Works on Paper: Jo Baer, James Bishop & Suzan Frecon, Lawrence Markey Gallery, San Antonio, TX

lawrencemarkey-baer

Jo Baer, Untitled, 1962
Gouache & ink on paper, 5 x 5 inches

September 9 – October 16, 2009

Lawrence Markey is pleased to announce an exhibition of works on paper by Jo Baer, James Bishop and Suzan Frecon.

Jo Baer was born in Seattle, Washington in 1929. She studied biology at the University of Washington and completed graduate work at the New School for Social Research in New York in 1953. Baer gained notoriety for her paintings, shown in seminal exhibitions of Minimalist art, in New York in the early 1960’s. Baer immigrated to Ireland after a mid-career retrospective at the Whitney Museum of American Art in 1975. She has lived and worked in Amsterdam since 1983. In a 1987 interview (with Barbara Flynn), Jo Baer described her work in painting saying, “All of the socalled abstract artists always have a tissue of meaning. I always did certainly…. I meant layers. I meant boundaries. I meant very specific things always”. The drawings featured in this exhibition date from 1962.

James Bishop is an American born painter who has lived and worked in France since 1958. Although Bishop’s work was exhibited at the Art Institute of Chicago in 2008, “James Bishop, Paintings on Paper 1959–2007”, his work has been exhibited relatively little in the U.S. In his 2008 article Painting by Other Means Joe Fyfe characterized Bishop’s work alongside the French Support/Surface movement, noting, “This movement, the most radically generous of the many reductive abstractionist tendencies of the 1960’s, proposed a radical concentration on the material attributes of painting while allowing for allusive content” (Art in America, Oct. 2008). Bishop himself has remarked that he is “of the quieter branch” of Abstract Expressionism.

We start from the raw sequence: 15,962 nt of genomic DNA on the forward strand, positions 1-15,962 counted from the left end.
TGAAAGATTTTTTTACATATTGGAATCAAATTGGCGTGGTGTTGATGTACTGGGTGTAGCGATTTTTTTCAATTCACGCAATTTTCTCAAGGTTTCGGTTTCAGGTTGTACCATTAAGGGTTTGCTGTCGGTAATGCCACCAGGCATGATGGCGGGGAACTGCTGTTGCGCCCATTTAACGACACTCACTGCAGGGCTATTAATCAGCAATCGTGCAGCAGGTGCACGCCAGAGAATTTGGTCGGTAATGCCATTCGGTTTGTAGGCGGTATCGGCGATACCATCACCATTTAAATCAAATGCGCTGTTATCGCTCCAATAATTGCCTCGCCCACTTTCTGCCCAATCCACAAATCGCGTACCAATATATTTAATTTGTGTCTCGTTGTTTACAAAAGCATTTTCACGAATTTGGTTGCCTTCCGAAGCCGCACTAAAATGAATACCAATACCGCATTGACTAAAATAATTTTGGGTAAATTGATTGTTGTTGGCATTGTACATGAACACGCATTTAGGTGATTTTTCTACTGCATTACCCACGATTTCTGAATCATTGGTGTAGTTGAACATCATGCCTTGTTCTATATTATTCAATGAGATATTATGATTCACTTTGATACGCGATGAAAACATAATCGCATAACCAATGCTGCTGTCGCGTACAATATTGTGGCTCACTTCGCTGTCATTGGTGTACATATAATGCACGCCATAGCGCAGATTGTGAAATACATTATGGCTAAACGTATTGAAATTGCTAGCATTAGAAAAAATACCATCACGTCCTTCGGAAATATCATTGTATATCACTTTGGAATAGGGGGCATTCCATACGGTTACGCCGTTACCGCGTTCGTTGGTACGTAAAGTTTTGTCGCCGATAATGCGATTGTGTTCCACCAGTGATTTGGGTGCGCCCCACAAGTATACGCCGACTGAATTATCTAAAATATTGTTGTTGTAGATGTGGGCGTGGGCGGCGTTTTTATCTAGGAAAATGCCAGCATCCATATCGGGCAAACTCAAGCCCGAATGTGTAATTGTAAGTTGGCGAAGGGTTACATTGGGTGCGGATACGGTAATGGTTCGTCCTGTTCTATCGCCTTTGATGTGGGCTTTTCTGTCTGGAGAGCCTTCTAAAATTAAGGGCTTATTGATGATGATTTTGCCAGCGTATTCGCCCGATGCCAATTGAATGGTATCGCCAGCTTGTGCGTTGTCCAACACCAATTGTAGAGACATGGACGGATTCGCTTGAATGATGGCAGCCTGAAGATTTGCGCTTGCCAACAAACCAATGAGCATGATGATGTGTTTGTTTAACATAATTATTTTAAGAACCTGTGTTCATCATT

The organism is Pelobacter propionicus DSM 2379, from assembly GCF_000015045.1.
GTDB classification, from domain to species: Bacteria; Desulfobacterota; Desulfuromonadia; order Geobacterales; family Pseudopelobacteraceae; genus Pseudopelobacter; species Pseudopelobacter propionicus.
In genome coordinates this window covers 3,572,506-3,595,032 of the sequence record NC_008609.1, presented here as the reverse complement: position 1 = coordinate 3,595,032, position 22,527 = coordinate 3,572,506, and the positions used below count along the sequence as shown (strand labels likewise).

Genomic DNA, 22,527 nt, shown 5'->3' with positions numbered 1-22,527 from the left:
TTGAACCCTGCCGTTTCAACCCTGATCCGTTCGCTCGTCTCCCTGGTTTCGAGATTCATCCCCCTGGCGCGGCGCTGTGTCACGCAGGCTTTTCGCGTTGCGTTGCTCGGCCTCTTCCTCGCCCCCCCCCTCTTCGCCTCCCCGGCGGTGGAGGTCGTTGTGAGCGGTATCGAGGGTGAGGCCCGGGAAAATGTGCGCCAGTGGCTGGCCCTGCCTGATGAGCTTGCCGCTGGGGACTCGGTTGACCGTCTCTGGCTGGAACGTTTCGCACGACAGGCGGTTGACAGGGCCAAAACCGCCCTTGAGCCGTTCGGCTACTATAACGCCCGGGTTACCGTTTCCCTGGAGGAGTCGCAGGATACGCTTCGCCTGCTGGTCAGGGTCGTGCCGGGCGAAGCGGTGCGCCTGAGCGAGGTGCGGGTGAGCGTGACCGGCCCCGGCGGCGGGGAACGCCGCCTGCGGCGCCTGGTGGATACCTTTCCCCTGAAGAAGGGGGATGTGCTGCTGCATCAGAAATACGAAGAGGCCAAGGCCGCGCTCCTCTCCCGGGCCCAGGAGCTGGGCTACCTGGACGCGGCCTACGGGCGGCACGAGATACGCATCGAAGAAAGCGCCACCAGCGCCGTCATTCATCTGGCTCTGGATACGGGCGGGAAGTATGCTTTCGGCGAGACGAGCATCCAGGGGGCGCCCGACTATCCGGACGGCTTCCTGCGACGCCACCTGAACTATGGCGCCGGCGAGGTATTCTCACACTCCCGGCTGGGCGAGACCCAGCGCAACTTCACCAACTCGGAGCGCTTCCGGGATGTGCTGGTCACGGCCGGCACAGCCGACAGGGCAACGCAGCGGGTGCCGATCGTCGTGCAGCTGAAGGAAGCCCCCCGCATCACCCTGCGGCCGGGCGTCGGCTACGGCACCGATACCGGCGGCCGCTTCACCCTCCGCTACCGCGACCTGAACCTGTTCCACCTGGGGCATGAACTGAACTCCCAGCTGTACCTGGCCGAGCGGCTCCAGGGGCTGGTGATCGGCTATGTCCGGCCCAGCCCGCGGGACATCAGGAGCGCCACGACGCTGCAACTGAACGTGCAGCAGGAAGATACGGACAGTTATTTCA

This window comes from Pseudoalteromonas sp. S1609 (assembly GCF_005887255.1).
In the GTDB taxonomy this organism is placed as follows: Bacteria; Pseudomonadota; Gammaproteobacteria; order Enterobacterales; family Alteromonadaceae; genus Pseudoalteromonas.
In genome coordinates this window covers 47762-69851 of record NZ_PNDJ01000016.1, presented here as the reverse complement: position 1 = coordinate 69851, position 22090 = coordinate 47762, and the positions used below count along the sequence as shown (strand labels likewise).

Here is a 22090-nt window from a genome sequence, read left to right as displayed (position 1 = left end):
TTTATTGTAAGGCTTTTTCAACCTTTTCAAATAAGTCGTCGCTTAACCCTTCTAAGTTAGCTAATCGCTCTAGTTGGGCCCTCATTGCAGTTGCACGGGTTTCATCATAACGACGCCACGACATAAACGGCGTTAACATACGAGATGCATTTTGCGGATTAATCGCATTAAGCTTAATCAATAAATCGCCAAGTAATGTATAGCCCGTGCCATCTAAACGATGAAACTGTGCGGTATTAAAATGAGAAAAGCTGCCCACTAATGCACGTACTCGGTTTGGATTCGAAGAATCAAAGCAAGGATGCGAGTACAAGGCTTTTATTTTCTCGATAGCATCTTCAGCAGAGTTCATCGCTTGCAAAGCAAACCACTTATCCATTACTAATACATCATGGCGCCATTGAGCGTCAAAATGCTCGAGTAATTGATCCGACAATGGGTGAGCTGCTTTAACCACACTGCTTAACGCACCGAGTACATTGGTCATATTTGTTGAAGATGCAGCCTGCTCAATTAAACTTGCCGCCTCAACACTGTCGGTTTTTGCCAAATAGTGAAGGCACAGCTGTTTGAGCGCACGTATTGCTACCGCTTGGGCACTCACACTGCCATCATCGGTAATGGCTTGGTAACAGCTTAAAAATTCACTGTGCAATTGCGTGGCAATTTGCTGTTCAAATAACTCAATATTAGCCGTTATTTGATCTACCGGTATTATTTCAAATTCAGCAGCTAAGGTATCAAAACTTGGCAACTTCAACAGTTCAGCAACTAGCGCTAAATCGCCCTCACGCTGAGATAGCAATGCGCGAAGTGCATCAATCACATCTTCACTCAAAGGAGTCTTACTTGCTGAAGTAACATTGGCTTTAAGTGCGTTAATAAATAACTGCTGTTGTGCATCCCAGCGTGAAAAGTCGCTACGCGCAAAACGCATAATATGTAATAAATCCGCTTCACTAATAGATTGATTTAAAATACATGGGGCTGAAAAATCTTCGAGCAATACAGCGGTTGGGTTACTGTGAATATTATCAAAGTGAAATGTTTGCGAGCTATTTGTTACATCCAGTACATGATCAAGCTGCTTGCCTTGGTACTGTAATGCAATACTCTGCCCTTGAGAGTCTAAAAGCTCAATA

Suzan Frecon was born in Pennsylvania and studied art at Penn State University from 1959 to 1963. She attended the Université de Strasbourg in 1962, and the École Nationale Superieure des Beaux Arts in Paris from 1963 to 1966. She has lived and worked in New York since the late 1970’s. Responding to watercolors from the exhibition, “form, color, illumination: Suzan Frecon painting” at the Menil Collection in 2008, David Cohen wrote in regards to her work on paper, “…. her general preference, in keeping with her inclination toward suspension, is for a balance of acceptance and resistance. Consequently, the watercolors are visceral objects, buckling, rough at the edges” (Art in America, Sept. 2008). Suzan Frecon’s most recent watercolors will be featured in this exhibition.

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